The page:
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Published August 6, 2009

As a very passionate fan of Neo-Geo and SNK fighting game franchises, what more can I say to get my point across except that the King of Fighters XII, the super-hyped, HD-gilded entry of SNK’s legendary fighting series, is very, very disappointing.

From the moment eyes were granted glimpses of KOF XII, expectations have been high. For the first time in the series history, The King of Fighters was going high definition — super-detailed sprites and gorgeously animated backgrounds had both die-hard series fans and newcomers alike salivating at each new screenshot released. It comes with utter shock then, that in this resurgence of quality fighting games, what could have been (what should have been) the shot in the arm that KOF needed to regain a bit of the fighting-game spotlight, has turned out to be not only the most bare-bones 2D fighting game entry in recent years (across any console), but has managed to defy almost every fan-adored convention that the series has ever known at the same time.

At its heart, KOF has always been a team-based, 3-on-3 fighter with plenty of unique characters, a plethora of special moves, and an endless amount of variety. The amalgamation of characters from other Neo-Geo franchises as well as the fresh new fighters found in every new yearly installment have combined to create what can be argued as the most competitive runner-up that the Street Fighter series has ever known. If you’ve ever even heard of KOF before, you’d understand why XII has left me scratching my head: there’s the smallest character roster in franchise history, a shortened special move list for every fighter, and nothing resembling any kind of teams.


KOF 2002 Ultimate Match Roster


KOF XII Roster. Nowhere close.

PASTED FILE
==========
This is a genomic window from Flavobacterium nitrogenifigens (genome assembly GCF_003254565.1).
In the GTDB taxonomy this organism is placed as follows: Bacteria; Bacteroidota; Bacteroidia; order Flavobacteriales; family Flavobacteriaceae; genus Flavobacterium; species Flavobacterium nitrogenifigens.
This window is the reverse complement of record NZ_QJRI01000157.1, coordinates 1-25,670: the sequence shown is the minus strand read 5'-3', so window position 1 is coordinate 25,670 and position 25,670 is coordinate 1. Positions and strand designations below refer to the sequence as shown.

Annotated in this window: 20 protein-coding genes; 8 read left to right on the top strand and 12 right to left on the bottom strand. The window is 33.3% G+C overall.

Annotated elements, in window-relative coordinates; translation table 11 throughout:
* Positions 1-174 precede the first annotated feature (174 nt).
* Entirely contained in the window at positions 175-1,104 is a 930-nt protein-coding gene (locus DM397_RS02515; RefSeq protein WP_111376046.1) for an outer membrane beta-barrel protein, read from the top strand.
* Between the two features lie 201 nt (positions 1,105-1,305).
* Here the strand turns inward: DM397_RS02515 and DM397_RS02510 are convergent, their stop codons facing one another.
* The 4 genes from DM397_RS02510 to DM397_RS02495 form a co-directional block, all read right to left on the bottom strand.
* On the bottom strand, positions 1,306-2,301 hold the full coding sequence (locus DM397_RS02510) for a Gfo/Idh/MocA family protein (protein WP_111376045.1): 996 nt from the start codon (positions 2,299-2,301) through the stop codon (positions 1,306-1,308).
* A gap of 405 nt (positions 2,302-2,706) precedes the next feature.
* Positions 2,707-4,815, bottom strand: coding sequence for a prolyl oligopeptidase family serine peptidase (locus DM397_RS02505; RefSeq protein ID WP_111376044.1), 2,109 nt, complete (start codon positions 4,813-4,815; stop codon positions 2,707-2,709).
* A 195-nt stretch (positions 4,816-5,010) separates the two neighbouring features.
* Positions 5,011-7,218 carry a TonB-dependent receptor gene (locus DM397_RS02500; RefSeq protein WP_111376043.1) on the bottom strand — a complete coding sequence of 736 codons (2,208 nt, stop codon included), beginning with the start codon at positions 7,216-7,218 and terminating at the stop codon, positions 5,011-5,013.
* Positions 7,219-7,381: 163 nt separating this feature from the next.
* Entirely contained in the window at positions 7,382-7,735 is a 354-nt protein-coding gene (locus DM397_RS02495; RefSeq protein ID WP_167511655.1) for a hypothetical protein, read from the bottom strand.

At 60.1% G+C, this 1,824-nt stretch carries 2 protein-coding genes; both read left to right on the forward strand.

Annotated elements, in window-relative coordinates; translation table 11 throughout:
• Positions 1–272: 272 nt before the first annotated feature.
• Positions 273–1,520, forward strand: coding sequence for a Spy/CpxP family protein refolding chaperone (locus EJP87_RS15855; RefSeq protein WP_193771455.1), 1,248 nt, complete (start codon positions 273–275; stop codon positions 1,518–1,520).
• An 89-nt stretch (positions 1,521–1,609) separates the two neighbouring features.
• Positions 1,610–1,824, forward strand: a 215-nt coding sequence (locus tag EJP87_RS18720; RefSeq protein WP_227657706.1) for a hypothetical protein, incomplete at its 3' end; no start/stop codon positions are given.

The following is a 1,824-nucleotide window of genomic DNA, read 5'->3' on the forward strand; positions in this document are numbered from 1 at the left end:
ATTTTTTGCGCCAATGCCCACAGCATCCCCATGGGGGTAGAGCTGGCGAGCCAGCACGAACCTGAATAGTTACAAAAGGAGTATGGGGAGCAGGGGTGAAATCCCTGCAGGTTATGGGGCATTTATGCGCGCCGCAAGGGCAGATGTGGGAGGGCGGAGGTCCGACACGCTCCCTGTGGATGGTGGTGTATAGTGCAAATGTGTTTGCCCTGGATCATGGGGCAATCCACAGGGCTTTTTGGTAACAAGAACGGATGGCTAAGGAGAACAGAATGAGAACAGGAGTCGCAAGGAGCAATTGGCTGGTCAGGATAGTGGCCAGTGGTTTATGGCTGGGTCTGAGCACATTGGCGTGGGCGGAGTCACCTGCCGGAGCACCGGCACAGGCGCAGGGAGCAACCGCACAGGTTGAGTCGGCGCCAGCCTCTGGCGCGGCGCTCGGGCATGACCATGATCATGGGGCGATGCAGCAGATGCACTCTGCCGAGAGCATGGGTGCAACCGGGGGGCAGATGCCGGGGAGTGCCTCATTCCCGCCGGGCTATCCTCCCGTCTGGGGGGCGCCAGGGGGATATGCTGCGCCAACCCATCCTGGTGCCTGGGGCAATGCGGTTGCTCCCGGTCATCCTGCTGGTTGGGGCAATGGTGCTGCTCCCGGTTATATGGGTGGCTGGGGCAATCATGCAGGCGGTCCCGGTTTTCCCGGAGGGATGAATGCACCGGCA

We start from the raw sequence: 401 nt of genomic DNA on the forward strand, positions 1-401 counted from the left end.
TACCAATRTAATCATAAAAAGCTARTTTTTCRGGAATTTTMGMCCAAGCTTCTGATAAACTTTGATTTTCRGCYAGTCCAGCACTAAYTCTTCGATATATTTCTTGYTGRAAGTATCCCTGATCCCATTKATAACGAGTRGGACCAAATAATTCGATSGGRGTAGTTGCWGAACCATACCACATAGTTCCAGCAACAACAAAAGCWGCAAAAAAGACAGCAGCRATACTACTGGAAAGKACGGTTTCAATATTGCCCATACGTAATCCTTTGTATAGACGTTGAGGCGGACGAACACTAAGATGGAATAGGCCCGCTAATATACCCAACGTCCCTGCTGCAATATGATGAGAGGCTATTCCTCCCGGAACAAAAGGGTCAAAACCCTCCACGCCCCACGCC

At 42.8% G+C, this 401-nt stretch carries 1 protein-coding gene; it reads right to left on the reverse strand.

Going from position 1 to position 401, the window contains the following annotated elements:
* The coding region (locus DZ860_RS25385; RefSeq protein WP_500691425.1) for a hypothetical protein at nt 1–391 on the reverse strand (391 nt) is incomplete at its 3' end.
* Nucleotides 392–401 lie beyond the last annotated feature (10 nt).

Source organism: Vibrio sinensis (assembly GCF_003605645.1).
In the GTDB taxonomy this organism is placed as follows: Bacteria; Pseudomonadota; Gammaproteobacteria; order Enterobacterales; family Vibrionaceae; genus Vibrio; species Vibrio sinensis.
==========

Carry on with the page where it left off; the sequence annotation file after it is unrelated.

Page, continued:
But it doesn’t end there – when you add together that the game has nothing resembling any kind of a story, no new characters, character entrances, taunts or winning quotations, only one winning pose and the most lag-ridden online multiplayer ever seen – it almost seems as if KOF XII goes out of its way to prove that it’s the most feature-lacking, personality-deprived fighter on the market. And did I mention that there’s no boss? Did SNK really make this game?

I’ll stop short from saying that I don’t enjoy watching these gorgeous fights unfold – it’s high time the KOF crew looked new and snazzy. The fighting system also isn’t half bad – bigger sprites and a zoom-in, zoom-out stage scroll give a very different feel to every battle. With some improved net code, I’d be very excited to take on challengers online. If only.


Are you OK?!? BUSTA-Wahaahat the hell, why don’t I have that move!?!?

Still, it’s hard to get over the fact that The King of Fighters is an incredibly nostalgia-soaked series – one that’s always prized itself on being bigger and more consistent than the competition. This is hardly the “rebirth” that fans had in mind. To put it bluntly, it’s like watching an obese friend become amazingly thin over facebook photos, and then finally talking to them and realizing that they’re anorexic. Not a healthy improvement.

Whether character DLC comes down the pipe or not, the fact remains that, aside from visuals, there is less to KOF XII than almost every other fighter on the market, including several downloadable titles. Even King of Fighters 98 Ultimate Match –a port of the Japanese PS2 remake currently available on Xbox Live Arcade—has six times more content than this newest entry, and at one-sixth the price. Unless you’re a fighting game fanatic, it’s really hard to justify the $60 price of entry.

Here’s hoping that KOF XIII strikes more of a balance for the hardcore fans and newbies alike. This is one rebirth the parents are never going to be proud of – no matter how pretty it is.

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